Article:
Adrian Peterson was suspended for the remainder of the season without pay, the NFL announced on Tuesday. The NFLPA will appeal the suspension. As part of that announcement, the NFL released a lengthy letter written by Roger Goodell to Peterson, detailing why he was suspended and what he will face moving forward.

You can read the full text of the letter here, but let's break it down a little further.

1. Potential Banishment

Goodell left it at the bottom of the letter, but he told the Vikings running back "any further violation of the Personal Conduct Policy" could result in his "banishment from the NFL" and will result in additional discipline.

2. Potential Reinstatement

Not only is Peterson not automatically eligible to return to the NFL, but he must go through a two-step process in order to return to playing football, primarily counseling and treatment.

  • Peterson must meet with Dr. April Kuchuk of the NYU Department of Psychiatry before December 1, 2014.
  • Dr. Kuchuk will design a counseling and therapy program for Peterson after that meeting to be shared with the commissioner and NFLPA.
  • "Peterson will be expected to adhere to that program."
  • Periodic reviews with Roger Goodell beginning on April 1, 2015.
  • "A failure to cooperate and follow your plan will result in a lengthier suspension without pay."

3. Mitigating Circumstances

Pam Oliver caught a football to the face Sunday.
Adrian Peterson must undergo counseling as part of his suspension. (USATSI)

Goodell outlined a three things that caused Peterson to receive a suspension for the remainder of the season without pay.

  • Injury to a child: "The difference in size and strength between you and the child is significant, and your actions clearly caused physical injury to the child."
  • Repetitive use of a switch: Goodell called the switch the "functional equivalent of a weapon" in the hands of a professional athlete.

  • No meaningful remorse: Goodell noted Peterson's text messages to the child's mother defending his conduct and his public comments he would "not eliminate whooping my kids" as a lack of remorse.

4. Lack of Cooperation

Don't sleep on this one as causing Goodell to lay down the law. The NFL release noted that Peterson and the NFLPA were asked by the league on November 6 to "furnish a range of information" but only provided a few court documents. "The request was reiterated on November 11."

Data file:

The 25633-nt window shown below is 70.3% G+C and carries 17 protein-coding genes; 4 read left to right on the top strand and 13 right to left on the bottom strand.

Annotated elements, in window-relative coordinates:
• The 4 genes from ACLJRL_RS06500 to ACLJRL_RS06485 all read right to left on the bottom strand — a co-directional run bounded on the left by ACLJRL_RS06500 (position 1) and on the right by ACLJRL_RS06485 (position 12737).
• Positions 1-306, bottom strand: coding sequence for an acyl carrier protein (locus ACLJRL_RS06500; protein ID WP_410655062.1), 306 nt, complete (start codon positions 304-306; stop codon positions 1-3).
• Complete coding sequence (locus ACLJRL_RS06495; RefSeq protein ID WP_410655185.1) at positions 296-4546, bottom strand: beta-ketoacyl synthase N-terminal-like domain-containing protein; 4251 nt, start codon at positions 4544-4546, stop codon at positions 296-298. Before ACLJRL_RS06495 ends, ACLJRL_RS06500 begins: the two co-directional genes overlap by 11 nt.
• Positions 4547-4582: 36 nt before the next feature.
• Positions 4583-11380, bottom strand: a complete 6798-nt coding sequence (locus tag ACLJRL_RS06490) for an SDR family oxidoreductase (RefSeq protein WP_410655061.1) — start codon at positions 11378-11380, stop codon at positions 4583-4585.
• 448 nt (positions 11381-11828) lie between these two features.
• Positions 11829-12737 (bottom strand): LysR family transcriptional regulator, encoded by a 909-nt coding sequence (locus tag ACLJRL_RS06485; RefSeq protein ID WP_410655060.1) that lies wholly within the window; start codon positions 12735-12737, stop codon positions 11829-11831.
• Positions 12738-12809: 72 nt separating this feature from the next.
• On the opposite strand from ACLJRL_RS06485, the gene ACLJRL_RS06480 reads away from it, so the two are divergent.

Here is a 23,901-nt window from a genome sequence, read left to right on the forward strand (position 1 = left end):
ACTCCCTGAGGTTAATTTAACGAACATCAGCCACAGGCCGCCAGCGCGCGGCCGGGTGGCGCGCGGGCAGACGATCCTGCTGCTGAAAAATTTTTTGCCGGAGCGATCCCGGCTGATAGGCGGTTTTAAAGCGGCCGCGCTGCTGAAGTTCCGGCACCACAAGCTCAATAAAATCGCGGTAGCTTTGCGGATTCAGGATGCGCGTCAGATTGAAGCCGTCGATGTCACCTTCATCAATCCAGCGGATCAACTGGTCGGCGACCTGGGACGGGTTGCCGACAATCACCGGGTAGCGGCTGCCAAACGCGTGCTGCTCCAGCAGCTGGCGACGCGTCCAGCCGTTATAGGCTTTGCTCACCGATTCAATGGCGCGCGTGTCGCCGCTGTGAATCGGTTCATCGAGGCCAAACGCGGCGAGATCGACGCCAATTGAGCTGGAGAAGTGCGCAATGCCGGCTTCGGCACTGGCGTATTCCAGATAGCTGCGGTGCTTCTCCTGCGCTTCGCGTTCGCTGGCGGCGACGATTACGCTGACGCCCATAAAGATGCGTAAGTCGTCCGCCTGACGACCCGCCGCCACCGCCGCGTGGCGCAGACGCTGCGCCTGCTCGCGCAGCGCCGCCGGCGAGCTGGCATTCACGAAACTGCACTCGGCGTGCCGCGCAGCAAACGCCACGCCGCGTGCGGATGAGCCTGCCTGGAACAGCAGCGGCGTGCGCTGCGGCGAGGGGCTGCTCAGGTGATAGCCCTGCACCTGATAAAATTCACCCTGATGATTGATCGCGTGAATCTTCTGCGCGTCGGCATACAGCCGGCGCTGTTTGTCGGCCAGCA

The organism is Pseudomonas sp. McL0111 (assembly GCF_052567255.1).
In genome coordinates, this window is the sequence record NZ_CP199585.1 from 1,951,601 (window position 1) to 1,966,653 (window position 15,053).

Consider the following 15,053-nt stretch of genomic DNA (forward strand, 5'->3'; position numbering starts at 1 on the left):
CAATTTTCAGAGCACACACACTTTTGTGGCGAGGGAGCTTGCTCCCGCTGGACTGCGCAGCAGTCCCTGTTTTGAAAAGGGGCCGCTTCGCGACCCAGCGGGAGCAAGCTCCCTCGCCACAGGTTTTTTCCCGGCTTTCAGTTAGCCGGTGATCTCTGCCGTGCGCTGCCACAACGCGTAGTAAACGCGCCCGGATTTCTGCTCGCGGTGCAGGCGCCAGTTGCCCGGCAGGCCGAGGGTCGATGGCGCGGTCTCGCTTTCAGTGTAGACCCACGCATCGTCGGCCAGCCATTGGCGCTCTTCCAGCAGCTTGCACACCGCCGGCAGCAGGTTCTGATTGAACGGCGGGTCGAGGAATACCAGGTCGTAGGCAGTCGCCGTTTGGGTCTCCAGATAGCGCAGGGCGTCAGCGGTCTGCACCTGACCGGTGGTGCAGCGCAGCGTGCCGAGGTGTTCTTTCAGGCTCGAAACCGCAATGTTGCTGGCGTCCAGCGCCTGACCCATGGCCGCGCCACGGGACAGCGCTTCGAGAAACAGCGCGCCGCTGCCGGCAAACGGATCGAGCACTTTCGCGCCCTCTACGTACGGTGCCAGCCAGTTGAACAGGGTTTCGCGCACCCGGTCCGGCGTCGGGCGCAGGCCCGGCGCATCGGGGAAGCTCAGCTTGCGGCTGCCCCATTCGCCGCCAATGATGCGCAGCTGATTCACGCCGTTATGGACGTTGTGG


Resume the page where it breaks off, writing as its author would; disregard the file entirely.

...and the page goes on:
Additionally, the release cites the missed November 14 hearing by Peterson despite the NFL's willingness to move the date.

5. So how much money is AP going to lose?

According to Darren Rovell of ESPN, it's going to be costly for the Vikings running back. If the suspension holds, Peterson will lose just north of $4 million. And according to Rovell, AP has been given paid leave of more than $7.6 million.

And if the Vikings part ways with AP, they stand to carry some of his cost into the 2015 season. Per NFL Network's Albert Breer. 

6. The Vikings delivered a no-statement statement for those wondering what their thoughts are

The NFL has informed the Vikings of today’s decision regarding Adrian Peterson. We respect the league’s decision and will have no further comment at this time.

It will be interesting to hear what their comments will be when they decide to offer them.

7. Which players are paying attention to this ruling? 

Panthers star defensive end Greg Hardy, for one, who is also on the Commissioner's Exempt List. Via our Joel Corry: 

8. Any interesting reactions on Twitter?

A few, here ya go:

Josh Brent, who you may recall, was behind the wheel intoxicated when his teammate was killed in a crash, is back playing for the Cowboys.

Jerome Felton, a former teammate of AP's had this to say: 

9. Is there a fantasy football angle to this?

Of course there is. Here's what our Chris Towers has to say on that:

Though there is a slim chance Peterson could still return, it probably isn't something you want to pin your hopes on. If you can spare the roster spot, it probably isn't hurting you to keep him on the end of your bench, but don't expect much out of it. At this point, both Jerick McKinnon (79 percent owned) and Matt Asiata (73 percent) should both be valued over Peterson.